Henry took the kids to work with him today, so I was completely off duty. I probably should have been shooting a million product photos and wrapping up my recent bookkeeping marathon, but I decided I needed some fresh air and exercise, so I slung my camera over my shoulder and headed out for a hike.
Unfortunately, I don’t get to the far flung corners of our divided property too often, so I used this opportunity to visit and photograph some of the sights. I was out of the house for the better part of two hours, moving almost constantly, but I stayed on homestead turf the whole time. Below, you will find an incomplete photo documentary of my morning.
This post is long. You have been forewarned. I also included lots of links to older posts about various subjects, so follow them if you feel so inclined.
Above is Minnie. Her whole name is Miniandtrackhoe. She is the remaining kid from last year’s kidding fiasco. She’s been irritating me lately because I want to breed her this fall, so I can milk her starting next spring, but I can’t seem to figure out when she’s coming into heat. Because we don’t have a buck, I have to catch her during a 48 hour period (that happens every 21 days) when she’s ovulating, load her into the station wagon, and drive like 30 miles to her boyfriend’s house, so the buck can do his thing. I’ve been watching her since August, but she’s not so obvious when she’s in heat. I even took her over to the buck once, but it was just a false alarm and an extra pain in the butt. I would really like to get her bred before Thanksgiving, but we’ll see.
This is one of our flower/herb beds. I kind of love the basalt column perimeter. Currently blooming: fall crocuses.
The other day, Henry went down to Crow, Oregon where our friend Travis is logging. Travis had called about a downed bee tree, so Henry pulled the colony out and hived it (kinda like this). He also grabbed a bunch of capped honey from the log, and for the most part, he’s letting the hive reclaim the honey (though we have been eating some of it). You can see here that the dang yellow jackets are getting in on the feeding frenzy.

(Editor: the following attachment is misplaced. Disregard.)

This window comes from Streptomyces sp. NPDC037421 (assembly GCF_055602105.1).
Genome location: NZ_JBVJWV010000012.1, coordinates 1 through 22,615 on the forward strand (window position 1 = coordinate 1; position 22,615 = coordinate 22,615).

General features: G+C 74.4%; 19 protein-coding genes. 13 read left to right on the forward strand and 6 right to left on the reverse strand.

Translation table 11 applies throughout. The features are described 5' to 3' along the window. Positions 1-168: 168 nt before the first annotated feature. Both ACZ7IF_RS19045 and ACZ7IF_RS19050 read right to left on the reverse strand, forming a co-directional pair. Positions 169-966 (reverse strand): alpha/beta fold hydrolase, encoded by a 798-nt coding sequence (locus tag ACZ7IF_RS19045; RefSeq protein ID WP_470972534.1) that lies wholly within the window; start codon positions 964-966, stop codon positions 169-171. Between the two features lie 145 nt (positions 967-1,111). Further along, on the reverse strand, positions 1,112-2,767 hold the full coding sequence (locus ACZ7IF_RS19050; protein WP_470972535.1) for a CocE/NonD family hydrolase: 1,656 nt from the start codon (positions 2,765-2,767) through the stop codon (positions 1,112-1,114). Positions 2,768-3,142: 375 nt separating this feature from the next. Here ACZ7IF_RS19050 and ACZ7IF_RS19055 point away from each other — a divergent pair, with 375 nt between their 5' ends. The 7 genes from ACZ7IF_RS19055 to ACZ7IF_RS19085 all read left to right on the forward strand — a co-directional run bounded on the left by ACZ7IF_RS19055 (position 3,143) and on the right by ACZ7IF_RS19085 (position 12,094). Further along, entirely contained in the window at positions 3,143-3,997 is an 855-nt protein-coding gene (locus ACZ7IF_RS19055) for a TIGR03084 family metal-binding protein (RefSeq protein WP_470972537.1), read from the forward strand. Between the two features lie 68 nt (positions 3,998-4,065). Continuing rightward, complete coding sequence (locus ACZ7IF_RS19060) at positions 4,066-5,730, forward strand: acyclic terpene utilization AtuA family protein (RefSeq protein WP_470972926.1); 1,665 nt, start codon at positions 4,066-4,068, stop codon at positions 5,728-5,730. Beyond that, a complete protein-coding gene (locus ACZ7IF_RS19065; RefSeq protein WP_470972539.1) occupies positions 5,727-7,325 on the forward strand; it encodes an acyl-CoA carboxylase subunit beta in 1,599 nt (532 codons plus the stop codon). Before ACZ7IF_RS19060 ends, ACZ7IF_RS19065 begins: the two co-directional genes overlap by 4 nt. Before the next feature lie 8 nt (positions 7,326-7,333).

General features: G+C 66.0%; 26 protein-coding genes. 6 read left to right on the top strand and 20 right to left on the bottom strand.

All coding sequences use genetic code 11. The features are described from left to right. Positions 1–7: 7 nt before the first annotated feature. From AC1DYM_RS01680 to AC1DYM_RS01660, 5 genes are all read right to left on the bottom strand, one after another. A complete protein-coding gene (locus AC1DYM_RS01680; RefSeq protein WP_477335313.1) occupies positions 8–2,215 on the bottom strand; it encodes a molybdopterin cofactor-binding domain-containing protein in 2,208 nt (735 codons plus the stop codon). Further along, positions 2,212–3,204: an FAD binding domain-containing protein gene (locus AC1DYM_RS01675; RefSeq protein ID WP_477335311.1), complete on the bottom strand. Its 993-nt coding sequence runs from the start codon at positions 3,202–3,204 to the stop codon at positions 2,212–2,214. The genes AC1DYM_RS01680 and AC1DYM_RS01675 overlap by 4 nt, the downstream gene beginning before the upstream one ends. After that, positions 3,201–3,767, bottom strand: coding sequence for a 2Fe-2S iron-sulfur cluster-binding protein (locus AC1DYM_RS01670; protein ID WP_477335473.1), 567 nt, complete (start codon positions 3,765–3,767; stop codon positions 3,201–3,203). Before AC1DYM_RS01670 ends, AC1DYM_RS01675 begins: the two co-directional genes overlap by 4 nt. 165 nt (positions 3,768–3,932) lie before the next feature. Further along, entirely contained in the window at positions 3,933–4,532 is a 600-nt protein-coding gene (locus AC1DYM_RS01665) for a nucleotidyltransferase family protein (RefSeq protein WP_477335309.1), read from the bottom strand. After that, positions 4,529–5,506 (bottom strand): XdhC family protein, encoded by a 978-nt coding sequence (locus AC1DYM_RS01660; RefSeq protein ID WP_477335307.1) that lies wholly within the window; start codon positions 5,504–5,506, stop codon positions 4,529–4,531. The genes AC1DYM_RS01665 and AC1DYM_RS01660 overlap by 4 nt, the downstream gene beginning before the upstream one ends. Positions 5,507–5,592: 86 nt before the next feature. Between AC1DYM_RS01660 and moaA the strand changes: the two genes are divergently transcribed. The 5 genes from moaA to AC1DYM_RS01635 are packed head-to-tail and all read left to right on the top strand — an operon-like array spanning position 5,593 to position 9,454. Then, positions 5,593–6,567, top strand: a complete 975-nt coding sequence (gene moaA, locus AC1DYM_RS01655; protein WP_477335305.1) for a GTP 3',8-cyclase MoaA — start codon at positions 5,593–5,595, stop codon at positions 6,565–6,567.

We got a new mattress a couple days ago. It’s awesome! Above is the old piece of junk that I’m so happy to be getting rid of. It is currently sitting in the driveway and being used as a trampoline by my kids. I am aware of how trashy it is to have a mattress sitting in our driveway, so we plan on exporting it ASAP.
This is maple firewood piled at the entrance to our greenhouse. It will be moved inside and burned over the winter to keep the temperature above freezing. (You can see the old clawfoot tub/water garden that I mention in this post.)
This year’s citrus crop is coming along nicely. Some of the satsumas are starting to ripen up now, but most will come on in late November or December.
Here’s a past-prime flower of an overgrown bottle gourd plant.
Parsley going to seed.
Henry’s brother bought a tractor the other day. It lives at our house.
This is probably the best view from anywhere on the homestead, but it’s cloudy today, so Mary’s Peak is hiding. (See the same view at sunset in this post.)
Above on the left is some sort of newly planted brassica (broccoli?). The pinkish stuff around it is from a load of shrimp waste that Henry brought home a week ago. It’s super stinky, super potent stuff that’s great for the soil and not so great for ambiance. Luckily, he spread it pretty far away from the house.
Above on the right are a couple of fallen madrone berries. They’re small, about the size of a dime. When they ripen up and start to fall, the band-tailed pigeons and pileated woodpeckers move in and gorge themselves on the fruit. I’ve heard that madrone seed, which is hard to propagate, needs to pass through a bird’s system for proper scarification. I’d believe it.
Poison-oak, my arch enemy. AAAHHHHH!!
I love that our little house is always warm with a fire in the wood stove.
On the right is our driveway lined by Douglas firs and bigleaf maples.
The maples are really changing colors now. They look beautifully yellow from afar, but many of the leaves have a spotty fall fungus on them.
In the conifer-dominated forests of the Pacific Northwest, maples offer the most fall color of the native deciduous trees. We don’t get a lot of reds, but the gold of bigleaf maple is awfully pretty.
Rhubarb leaves are supposed to be poisonous, but I guess the local deer are getting desperate.